Dr Jim Donaghey (School of History, Anthropology, Philosophy and Politics) and the Warzone Collective
The Warzone Dialectogram Project has been a process of creative research and innovative ethnography undertaken by Jim Donaghey and the Warzone Collective. The dialectogram will be exhibited from 25-26 May at PS2 gallery. Jim is an early career researcher interested in the relationship between punk culture and anarchism. The Warzone Collective is an anti-sectarian punk anarchist group, active in Belfast since the early 1980s, producing records, organising gigs, and running a series of social centres. As a result of the tide of gentrification sweeping over Belfast City Centre, their most recent centre on Little Victoria Street was evicted in 2018, and subsequently demolished – its absence leaves a hole in the fabric of Belfast’s anti-sectarian alternative culture.
The Warzone Dialectogram Project focuses on that evicted social centre, while the exhibition highlights the wider context of gentrification in Belfast. The dialectogram is an A0 floorplan-style diagram, annotated with interview testimony, illustrated with drawings, comic strips, and reproductions of the murals and graffiti on the walls. An online preview is available here: https://uploads.knightlab.com/storymapjs/4fe627b7bedf4689de348d77187a36c7/the-warzone-collective-dialectogram/index.html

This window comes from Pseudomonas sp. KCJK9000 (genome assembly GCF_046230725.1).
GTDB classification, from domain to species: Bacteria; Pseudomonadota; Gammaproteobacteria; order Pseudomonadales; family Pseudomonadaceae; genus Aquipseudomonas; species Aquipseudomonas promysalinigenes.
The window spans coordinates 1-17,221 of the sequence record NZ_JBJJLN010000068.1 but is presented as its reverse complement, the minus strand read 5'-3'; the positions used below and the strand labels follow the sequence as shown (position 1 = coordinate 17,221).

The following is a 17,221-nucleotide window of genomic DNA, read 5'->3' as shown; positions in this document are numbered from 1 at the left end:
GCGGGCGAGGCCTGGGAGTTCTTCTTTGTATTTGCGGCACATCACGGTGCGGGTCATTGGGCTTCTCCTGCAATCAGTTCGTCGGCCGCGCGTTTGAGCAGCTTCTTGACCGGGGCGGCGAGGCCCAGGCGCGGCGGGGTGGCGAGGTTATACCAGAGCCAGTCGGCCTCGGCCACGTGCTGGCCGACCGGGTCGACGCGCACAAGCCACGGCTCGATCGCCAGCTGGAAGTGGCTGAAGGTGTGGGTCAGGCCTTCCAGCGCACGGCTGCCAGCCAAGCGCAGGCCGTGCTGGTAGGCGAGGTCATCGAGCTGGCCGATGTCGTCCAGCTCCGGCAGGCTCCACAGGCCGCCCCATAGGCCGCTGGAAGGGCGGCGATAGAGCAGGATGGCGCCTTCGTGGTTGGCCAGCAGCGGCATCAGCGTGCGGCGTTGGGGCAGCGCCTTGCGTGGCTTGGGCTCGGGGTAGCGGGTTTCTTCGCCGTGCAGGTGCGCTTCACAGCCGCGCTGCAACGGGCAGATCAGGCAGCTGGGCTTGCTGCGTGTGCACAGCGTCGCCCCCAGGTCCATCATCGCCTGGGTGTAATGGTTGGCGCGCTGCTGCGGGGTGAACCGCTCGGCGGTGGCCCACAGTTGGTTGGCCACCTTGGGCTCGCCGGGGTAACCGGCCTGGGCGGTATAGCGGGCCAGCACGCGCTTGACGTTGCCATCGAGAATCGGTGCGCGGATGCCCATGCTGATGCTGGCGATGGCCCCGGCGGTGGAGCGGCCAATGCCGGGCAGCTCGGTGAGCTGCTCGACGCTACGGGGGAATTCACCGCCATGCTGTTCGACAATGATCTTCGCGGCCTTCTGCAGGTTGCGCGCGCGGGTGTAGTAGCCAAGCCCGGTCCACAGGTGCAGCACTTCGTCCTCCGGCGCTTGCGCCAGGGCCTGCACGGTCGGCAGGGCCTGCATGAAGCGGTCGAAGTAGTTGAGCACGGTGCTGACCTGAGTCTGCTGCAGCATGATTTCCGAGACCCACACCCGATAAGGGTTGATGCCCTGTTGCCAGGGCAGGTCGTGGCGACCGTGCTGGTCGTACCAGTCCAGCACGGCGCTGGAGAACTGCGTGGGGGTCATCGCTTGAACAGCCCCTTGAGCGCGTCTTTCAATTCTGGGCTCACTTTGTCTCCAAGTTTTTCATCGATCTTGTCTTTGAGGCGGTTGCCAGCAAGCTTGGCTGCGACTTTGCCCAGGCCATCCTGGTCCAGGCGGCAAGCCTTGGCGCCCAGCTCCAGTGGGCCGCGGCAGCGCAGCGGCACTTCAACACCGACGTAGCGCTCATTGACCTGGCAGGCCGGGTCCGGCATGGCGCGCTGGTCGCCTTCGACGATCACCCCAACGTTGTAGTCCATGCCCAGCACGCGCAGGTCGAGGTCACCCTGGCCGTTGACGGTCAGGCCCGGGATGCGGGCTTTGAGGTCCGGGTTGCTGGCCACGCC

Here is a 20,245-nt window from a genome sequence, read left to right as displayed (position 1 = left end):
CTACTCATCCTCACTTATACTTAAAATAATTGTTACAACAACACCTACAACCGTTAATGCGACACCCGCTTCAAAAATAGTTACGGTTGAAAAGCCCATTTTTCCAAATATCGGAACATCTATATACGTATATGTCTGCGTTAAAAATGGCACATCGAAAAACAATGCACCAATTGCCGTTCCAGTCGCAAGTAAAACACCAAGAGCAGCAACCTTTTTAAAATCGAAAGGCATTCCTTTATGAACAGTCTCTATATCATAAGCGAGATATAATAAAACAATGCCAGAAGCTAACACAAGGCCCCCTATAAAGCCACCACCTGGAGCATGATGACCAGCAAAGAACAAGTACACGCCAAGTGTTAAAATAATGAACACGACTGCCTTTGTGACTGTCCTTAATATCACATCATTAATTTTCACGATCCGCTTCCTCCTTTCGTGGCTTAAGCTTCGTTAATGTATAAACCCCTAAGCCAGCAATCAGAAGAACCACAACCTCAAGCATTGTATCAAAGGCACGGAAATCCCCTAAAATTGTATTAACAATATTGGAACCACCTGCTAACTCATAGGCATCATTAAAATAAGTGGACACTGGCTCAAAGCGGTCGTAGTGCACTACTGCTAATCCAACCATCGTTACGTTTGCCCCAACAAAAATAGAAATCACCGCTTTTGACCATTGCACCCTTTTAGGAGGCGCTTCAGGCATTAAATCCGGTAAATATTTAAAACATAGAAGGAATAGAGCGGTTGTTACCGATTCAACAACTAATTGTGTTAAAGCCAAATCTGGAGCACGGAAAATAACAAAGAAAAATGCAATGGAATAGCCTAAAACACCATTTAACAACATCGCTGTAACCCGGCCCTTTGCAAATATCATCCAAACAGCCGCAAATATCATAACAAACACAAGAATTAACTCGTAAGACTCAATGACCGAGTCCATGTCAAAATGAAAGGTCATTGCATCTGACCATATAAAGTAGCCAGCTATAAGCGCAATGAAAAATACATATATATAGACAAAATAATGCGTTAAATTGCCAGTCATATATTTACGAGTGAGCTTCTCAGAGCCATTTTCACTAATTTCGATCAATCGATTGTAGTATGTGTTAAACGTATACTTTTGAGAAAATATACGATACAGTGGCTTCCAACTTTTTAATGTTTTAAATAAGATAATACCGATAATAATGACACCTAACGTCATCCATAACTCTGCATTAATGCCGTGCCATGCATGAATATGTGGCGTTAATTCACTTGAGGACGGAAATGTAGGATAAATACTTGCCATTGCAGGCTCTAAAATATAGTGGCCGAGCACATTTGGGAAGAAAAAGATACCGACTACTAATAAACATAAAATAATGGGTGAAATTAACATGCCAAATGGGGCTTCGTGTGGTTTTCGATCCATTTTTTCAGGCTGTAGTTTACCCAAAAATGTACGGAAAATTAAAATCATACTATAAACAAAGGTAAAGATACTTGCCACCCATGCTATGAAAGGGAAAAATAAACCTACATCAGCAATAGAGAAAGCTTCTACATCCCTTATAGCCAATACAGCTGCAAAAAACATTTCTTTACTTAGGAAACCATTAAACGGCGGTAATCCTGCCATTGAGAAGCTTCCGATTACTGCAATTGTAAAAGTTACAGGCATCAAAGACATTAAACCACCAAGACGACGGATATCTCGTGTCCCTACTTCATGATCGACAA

The dialectogram will be the centre-piece of the exhibition, complemented with early/developmental sketches and plans to give insight into the process, maps detailing ‘development’ in the city centre to frame the gentrification context, and graffiti artworks by Collective members. Photographer Billy Woods will contribute twenty-four portraits to give a human face to the Warzone Collective and their activity at the Little Victoria Street Warzone Centre from 2011-2018.
As part of the exhibition, a panel discussion will be held featuring Mitch Miller, a socially engaged artist at Glasgow School of Art. Mitch will be travelling to attend the exhibition and contribute to the discussion – this is a unique opportunity for researchers and artists here to learn first-hand about this ground-breaking interdisciplinary methodology from its primary innovator.
The event is free and open to the public, no need to register or book. Light refreshments will be served at the exhibition opening from 2pm on Saturday 25 May.